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AEE Addresses Seven Issues in Power System Reform

Posted by Advanced Energy Economy on Sep 14, 2017


AEE Releases Issue Briefs to Guide U.S. Electric Power System Reform

Seven new briefing papers for utilities, regulators, and stakeholders build on lessons from grid modernization and utility business model reform efforts across the country

Washington, D.C., September 14, 2017 — Today, national business organization Advanced Energy Economy (AEE) released a set of briefs on topics before utilities and regulators as they modernize the U.S. electric power system. Offered as a resource for regulators, policymakers, and other interested parties as they tackle issues in the rapidly evolving electric power regulatory and business landscape, this set of short papers looks at the current landscape for each issue, considers the alternatives available for gaining the most benefits for customers and the distribution grid from power sector evolution, and offers guidance for successful regulatory reform on seven cutting-edge topics.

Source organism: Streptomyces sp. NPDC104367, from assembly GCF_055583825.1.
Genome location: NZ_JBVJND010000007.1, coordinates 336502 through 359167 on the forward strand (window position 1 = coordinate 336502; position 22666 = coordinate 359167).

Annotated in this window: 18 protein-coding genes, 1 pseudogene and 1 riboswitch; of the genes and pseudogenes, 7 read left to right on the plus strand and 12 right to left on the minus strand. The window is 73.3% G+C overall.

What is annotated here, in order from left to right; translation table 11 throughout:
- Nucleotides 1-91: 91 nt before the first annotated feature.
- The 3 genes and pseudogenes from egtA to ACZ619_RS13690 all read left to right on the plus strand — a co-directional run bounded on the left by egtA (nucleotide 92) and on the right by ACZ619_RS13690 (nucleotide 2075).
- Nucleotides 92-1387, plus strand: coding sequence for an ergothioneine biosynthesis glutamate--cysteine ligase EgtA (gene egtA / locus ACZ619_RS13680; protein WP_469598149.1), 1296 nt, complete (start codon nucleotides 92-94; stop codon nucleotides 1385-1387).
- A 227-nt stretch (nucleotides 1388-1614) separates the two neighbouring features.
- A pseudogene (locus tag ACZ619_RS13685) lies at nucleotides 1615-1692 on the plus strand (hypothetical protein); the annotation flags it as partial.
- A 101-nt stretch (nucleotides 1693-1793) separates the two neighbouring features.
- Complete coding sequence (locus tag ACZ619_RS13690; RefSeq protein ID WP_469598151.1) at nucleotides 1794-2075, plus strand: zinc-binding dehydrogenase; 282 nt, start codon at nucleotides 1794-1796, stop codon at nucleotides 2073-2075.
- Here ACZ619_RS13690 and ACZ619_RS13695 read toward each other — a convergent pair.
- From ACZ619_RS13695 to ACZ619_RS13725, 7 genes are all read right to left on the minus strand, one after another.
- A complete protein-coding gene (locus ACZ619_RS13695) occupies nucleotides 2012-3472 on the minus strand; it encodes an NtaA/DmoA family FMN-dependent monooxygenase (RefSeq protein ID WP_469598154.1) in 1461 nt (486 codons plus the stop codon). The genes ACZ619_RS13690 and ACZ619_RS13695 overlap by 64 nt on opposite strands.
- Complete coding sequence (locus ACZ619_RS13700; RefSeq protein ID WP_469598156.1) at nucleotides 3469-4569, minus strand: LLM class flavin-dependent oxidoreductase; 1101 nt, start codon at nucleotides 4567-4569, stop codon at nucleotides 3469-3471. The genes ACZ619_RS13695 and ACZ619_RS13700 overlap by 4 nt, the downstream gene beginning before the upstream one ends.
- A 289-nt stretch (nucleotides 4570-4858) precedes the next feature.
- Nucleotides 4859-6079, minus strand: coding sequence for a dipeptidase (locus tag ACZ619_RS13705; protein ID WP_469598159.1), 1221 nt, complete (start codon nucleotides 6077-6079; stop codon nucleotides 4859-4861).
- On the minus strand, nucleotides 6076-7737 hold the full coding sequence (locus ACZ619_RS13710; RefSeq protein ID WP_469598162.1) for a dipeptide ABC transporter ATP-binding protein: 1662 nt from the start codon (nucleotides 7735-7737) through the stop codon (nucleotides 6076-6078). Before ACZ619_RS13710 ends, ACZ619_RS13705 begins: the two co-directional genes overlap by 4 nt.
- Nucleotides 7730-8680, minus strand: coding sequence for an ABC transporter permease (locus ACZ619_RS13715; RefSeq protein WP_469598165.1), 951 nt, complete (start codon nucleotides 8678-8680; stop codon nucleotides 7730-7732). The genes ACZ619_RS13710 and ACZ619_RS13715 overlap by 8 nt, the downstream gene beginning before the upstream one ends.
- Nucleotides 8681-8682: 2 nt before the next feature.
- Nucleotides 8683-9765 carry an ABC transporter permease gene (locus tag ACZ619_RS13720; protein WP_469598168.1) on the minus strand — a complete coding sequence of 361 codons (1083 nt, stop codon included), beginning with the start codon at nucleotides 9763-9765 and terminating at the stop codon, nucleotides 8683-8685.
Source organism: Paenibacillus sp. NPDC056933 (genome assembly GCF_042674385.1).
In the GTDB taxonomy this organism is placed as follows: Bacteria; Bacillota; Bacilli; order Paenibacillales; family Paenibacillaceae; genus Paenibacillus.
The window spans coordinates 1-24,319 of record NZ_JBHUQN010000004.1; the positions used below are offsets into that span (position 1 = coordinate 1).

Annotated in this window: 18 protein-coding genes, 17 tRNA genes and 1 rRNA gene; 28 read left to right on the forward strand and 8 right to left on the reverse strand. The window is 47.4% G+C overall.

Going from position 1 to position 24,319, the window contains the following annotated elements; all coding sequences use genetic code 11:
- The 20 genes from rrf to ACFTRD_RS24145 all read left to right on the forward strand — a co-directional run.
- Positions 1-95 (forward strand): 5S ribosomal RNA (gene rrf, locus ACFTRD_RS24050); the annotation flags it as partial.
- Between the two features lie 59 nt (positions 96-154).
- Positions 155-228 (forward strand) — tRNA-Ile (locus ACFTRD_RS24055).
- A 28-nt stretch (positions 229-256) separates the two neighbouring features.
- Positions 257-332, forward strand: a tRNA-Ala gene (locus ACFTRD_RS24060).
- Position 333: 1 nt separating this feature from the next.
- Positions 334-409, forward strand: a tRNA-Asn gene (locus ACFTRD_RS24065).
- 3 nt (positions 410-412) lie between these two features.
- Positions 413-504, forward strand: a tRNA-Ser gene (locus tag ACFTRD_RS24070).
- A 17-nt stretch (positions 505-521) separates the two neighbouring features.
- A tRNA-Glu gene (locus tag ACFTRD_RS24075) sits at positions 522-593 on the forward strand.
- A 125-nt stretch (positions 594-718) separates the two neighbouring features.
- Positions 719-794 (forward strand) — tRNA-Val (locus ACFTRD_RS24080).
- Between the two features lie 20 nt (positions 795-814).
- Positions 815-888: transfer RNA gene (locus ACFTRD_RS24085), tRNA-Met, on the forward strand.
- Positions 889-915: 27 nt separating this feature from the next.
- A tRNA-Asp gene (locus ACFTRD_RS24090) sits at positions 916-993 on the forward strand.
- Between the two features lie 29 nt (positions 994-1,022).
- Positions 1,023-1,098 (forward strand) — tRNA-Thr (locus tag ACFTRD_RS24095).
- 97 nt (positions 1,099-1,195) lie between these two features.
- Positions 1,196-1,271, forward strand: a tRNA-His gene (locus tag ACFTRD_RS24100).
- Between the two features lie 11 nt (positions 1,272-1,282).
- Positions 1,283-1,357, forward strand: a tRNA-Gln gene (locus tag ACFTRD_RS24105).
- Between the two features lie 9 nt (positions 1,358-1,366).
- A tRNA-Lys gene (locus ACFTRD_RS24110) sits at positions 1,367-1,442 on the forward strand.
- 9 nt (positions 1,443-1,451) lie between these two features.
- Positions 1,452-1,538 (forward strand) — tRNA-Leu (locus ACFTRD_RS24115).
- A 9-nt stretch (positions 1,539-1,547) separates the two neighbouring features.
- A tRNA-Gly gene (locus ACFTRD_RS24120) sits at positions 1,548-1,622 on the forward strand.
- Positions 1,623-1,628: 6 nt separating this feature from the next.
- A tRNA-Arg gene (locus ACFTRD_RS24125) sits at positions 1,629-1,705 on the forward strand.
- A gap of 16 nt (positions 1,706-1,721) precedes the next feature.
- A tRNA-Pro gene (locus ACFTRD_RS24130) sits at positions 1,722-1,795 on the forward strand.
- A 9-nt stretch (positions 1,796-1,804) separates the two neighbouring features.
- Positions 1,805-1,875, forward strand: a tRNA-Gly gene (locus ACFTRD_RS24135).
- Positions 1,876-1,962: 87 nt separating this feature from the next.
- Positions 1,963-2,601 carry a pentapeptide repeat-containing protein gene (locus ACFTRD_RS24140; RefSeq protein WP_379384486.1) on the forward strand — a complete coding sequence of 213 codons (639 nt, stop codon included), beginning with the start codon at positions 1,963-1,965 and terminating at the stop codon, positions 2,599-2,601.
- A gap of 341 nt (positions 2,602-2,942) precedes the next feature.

“The U.S. power system is undergoing foundational change as we shift to a system that is more efficient, reliable, and resilient while meeting customers’ needs for secure, clean, and affordable energy,” said Lisa Frantzis, senior vice president, 21st Century Electricity System at AEE. “We hope these briefs will help regulators, policymakers, and other interested parties leverage advanced energy technologies and innovative business solutions to give us a 21st century power grid.”

These AEE 21st Century Electricity System issue briefs, which can be downloaded free of charge here, cover the following topics:

  • Distributed Energy Resource (DER) Ownership: Emerging roles for regulated utilities and third-party providers lays out issues associated with ownership of DER (such as solar, wind, combined heat and power, energy storage, demand response, and energy efficiency) in the context of a changing utility system, addresses potential questions that policymakers and regulators will have to grapple with, and makes recommendations on the path forward.